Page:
Charles Limb, a brain scientist at Johns Hopkins is finding a neurological basis for a notion that many people believe intuitively — that music is as much a form of language as Spanish or French. He’s hoping that what he’s learning may apply to creative activity and problem-solving of all sorts — whether writing a novel, designing a better mousetrap or devising a mathematical proof.
“I’m using music as a starting point to ask, ‘How do we create something new?’ That’s a really basic question of human existence. Creative activity is linked to basic mechanisms of problem-solving, innovation, evolution and survival. If we could unlock the key to creativity, think about what that could mean for civilization.”
“I had a deep love of music, but I also had abilities in science. I finally decided that to pursue a professional career in music would be self-indulgent because I wasn’t good enough to transform the art. Then I realized that the reasons I liked music are very much the same reasons I was attracted to medicine. Both deal with the essential stuff of life. Medicine is almost the physical embodiment of music.”
“Art is magical, but it’s not magic,” Limb says.
“It’s a neurological product, and we can study this neurological product the same way we study other complex processes such as language. The goal isn’t to oversimplify or to reduce music to a series of synapses. It’s almost like peering into the window of a house and trying to understand the lives of the people who live inside. You can only get so far.”
He decided to study jazz performers, not only because that’s an art form he loves, but also because it’s a genre in which bursts of inspiration take place in public. Jazz players improvise in noisy, crowded clubs, amid the distractions of people slamming doors or the wailing siren of a passing ambulance.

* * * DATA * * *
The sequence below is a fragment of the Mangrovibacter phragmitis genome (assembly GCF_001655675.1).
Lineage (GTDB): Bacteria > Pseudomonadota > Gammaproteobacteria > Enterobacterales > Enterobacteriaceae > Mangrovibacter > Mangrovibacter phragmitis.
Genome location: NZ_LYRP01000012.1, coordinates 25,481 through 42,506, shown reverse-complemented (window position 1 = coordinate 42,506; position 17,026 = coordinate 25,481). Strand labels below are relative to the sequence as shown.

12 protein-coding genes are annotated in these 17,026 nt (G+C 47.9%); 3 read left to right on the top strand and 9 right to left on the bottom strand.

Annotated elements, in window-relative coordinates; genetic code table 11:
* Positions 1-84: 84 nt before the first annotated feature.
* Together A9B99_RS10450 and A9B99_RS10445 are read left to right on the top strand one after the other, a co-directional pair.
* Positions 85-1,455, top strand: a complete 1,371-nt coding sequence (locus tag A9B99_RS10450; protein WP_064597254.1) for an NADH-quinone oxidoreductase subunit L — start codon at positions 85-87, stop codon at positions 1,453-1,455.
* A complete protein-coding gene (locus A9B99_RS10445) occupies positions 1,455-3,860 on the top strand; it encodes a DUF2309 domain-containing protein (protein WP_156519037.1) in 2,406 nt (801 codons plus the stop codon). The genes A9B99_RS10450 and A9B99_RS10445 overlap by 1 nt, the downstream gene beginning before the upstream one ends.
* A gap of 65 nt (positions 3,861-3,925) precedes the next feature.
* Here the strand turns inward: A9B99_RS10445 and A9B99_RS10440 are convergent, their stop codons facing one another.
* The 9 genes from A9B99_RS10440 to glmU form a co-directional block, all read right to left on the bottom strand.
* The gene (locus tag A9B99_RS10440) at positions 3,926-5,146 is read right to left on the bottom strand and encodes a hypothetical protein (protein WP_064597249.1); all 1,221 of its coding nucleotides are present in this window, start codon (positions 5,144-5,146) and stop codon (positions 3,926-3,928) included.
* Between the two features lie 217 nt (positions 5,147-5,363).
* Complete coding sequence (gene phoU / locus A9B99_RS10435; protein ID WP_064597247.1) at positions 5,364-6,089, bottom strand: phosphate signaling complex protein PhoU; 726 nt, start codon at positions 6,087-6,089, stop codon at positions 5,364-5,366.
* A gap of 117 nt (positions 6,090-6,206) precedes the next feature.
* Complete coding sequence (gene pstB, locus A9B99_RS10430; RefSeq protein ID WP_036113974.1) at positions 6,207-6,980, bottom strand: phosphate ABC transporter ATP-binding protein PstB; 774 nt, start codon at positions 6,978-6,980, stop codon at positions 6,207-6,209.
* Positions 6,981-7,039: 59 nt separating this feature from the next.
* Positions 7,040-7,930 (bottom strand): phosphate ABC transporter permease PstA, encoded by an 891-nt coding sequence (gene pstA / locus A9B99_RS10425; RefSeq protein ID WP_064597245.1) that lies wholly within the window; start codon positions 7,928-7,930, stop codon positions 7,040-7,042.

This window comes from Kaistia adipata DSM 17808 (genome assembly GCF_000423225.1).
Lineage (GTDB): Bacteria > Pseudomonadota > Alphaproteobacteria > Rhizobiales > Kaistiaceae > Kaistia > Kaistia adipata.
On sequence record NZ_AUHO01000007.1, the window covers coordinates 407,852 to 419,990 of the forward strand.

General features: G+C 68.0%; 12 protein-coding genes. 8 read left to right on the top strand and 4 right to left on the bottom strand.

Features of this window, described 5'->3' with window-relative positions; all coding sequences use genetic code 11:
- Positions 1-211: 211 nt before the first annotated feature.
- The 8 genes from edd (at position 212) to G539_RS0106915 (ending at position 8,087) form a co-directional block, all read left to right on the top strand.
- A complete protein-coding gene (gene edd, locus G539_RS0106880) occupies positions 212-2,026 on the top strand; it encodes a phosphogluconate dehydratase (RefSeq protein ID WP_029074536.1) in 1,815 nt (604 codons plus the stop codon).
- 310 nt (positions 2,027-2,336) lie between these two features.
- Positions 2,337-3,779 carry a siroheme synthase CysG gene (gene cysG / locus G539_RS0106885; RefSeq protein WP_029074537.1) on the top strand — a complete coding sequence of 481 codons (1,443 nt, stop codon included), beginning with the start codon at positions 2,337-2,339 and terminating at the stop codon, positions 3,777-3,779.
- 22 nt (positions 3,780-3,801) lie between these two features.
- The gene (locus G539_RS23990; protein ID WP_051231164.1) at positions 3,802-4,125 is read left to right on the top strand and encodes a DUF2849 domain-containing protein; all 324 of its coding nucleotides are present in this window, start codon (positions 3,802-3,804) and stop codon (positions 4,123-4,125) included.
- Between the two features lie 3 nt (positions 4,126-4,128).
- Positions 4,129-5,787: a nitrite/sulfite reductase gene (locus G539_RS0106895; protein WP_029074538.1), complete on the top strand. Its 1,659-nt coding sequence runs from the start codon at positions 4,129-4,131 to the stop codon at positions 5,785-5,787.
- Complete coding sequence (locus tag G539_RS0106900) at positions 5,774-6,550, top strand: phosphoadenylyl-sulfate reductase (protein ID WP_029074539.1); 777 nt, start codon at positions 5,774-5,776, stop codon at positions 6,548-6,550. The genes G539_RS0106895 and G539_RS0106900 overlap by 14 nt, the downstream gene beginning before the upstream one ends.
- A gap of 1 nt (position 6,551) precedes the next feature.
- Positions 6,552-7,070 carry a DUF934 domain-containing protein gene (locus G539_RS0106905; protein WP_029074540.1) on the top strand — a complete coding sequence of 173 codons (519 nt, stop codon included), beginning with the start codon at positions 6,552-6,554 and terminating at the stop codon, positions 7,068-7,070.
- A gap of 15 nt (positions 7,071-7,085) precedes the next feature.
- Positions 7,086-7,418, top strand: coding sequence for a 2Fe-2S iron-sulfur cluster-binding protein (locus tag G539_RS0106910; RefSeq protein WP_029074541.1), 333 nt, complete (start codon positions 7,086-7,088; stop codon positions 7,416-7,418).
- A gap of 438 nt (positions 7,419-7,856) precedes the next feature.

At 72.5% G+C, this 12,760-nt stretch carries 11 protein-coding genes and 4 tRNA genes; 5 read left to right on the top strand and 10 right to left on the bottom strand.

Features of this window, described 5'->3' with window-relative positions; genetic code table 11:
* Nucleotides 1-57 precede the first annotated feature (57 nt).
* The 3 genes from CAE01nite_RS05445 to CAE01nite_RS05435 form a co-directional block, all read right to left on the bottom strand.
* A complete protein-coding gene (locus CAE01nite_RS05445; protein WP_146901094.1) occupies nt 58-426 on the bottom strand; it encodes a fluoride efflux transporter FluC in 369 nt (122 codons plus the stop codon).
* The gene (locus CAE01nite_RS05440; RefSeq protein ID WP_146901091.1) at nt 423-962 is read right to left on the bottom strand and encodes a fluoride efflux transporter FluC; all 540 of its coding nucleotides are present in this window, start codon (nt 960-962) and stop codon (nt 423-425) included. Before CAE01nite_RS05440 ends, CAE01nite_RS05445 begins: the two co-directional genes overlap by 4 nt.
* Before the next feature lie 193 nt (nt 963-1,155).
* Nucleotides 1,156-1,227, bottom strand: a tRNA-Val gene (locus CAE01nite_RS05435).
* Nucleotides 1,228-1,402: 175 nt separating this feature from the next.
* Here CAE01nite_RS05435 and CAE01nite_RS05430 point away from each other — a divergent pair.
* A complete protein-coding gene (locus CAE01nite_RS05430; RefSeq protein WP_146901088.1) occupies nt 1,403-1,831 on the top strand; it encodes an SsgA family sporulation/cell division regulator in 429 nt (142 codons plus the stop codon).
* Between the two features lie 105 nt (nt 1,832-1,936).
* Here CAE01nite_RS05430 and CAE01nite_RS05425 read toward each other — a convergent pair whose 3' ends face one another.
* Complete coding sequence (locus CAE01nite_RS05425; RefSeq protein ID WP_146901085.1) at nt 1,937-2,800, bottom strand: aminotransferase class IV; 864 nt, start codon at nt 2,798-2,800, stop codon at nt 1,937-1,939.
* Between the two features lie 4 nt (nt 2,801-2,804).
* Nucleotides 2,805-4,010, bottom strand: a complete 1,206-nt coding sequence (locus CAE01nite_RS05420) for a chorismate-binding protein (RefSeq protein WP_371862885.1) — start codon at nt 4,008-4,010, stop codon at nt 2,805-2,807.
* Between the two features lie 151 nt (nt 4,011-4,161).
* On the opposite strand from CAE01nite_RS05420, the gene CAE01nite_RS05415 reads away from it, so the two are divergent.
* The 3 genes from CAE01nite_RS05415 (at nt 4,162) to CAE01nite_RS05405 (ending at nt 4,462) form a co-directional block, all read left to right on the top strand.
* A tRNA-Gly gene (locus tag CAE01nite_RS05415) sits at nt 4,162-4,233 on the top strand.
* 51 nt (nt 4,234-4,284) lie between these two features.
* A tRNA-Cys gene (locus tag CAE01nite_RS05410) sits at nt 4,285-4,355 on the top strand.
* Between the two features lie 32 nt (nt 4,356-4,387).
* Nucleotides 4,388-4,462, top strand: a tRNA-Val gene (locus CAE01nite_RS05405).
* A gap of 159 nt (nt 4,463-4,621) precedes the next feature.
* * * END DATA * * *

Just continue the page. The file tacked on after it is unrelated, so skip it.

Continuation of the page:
“Our key finding is that the part of the brain called the prefrontal cortex really changes its neurobiology when you’re improvising as compared to when you’re playing memorized music,” he says.
“The part that turns on when you’re improvising is the medial prefrontal cortex, the sort of semi-autobiographical area that’s linked to things like self-expression. The part of the brain that turns off is called the dorsolateral cortex, and it’s linked to inhibition.
“So during creative playing, you get this combination of self-expression with the absence of conscious self-monitoring. We think that’s how jazz musicians are able to improvise.”
What he found was that when the pianists were conducting a musical conversation, two areas of the brain that are involved in understanding language and in speaking — respectively “Wernicke’s area” and “Broca’s area” — lit up and showed rapid-fire bursts of activity.
“These findings indicate that when musicians are communicating with one another, they’re invoking classical language areas of the brain, even though they’re not speaking,” Limb says.
This outcome wasn’t unexpected — but another finding was. It concerns the angular gyrus, a part of the brain involved in semantics. It seems while the musicians were engaged in their musical back and forth, the amount of energy they spent deriving meaning from words dropped off sharply.
“The differences were highly significant,” Limb says, “and to me, this calls into question how language is implemented in the brain. This finding also provides a possible link — a strong link — between the neurobiology of music and language.”
Charles Limb’s story about learning is a great example of how art and science inform each other, and how multi-disciplinary thinking enables breakthrough discoveries in creativity and innovation.